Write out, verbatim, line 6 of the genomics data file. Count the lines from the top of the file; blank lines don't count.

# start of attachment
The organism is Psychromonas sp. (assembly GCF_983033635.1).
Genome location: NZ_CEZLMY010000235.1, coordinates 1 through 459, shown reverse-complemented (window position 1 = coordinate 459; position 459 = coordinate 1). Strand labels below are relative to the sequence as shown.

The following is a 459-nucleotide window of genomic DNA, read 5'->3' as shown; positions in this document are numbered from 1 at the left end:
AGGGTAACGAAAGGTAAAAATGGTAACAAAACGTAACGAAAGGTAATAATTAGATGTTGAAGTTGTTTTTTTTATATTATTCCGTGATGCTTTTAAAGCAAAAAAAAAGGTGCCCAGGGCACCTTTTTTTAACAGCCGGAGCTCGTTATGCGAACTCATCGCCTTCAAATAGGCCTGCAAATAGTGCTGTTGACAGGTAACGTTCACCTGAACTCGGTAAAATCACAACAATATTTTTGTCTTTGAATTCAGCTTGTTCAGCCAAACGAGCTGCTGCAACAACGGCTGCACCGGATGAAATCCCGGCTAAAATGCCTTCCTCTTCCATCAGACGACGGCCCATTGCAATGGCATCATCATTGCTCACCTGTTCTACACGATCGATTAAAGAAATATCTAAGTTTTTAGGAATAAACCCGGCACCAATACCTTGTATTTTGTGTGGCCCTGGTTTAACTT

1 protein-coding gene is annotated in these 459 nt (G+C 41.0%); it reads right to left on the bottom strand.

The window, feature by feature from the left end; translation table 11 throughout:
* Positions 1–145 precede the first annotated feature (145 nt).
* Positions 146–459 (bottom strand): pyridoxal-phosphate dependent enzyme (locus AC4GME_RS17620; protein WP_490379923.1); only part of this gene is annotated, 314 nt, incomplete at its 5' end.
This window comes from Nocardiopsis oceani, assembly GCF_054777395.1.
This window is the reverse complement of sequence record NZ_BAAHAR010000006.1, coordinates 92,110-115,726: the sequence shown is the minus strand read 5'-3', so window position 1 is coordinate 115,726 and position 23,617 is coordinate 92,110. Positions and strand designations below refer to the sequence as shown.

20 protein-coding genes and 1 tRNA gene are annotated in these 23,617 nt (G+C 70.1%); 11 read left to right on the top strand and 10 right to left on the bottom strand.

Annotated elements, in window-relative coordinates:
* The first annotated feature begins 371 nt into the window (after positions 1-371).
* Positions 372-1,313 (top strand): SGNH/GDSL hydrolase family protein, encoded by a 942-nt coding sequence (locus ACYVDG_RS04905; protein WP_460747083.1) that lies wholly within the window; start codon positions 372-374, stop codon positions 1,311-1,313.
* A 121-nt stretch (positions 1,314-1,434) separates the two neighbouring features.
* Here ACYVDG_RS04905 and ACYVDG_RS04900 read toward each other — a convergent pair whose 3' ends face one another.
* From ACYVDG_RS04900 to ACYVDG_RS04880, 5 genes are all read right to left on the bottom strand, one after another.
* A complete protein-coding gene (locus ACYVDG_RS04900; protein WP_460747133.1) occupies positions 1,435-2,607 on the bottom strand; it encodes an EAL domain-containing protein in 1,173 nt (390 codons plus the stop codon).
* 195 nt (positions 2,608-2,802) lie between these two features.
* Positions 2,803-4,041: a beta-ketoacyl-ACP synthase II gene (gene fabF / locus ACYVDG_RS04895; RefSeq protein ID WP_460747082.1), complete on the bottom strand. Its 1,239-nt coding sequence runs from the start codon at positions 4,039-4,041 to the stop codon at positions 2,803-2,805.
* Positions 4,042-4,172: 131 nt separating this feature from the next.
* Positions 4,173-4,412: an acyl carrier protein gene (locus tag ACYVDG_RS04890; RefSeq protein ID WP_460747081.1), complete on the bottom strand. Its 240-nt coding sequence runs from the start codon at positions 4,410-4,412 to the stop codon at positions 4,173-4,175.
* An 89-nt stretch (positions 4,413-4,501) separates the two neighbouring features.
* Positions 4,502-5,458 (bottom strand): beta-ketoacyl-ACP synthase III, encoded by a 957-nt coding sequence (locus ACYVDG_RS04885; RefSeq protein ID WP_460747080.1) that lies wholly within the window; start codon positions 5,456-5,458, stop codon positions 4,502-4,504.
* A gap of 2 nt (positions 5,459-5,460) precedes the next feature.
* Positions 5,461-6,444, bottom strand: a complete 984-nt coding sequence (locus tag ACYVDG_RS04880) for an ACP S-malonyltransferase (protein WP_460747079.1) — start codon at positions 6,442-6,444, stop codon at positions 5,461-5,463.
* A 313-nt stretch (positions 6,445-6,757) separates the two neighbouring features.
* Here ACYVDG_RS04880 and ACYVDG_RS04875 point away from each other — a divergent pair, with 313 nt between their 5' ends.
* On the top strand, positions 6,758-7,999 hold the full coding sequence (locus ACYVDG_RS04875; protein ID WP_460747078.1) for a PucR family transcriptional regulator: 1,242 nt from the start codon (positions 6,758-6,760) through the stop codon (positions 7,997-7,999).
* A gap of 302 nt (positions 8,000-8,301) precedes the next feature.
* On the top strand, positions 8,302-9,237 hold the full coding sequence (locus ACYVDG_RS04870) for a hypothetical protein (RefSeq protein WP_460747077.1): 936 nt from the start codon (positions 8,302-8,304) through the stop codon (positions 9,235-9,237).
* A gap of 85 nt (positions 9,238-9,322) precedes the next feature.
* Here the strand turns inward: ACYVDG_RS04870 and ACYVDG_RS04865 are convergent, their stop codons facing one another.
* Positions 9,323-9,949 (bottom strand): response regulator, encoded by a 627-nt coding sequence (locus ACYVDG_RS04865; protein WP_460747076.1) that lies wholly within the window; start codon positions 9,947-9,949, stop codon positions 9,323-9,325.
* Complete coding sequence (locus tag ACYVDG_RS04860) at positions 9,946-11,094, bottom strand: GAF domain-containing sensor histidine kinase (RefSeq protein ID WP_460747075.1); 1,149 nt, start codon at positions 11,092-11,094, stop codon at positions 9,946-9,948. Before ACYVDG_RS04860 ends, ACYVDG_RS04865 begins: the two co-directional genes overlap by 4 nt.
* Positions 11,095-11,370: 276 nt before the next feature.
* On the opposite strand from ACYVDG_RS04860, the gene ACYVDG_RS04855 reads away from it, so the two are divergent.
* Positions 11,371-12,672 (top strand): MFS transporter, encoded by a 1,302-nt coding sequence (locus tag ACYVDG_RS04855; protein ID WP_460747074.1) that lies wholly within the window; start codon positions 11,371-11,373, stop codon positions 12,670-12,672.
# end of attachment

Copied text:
The window, feature by feature from the left end; translation table 11 throughout: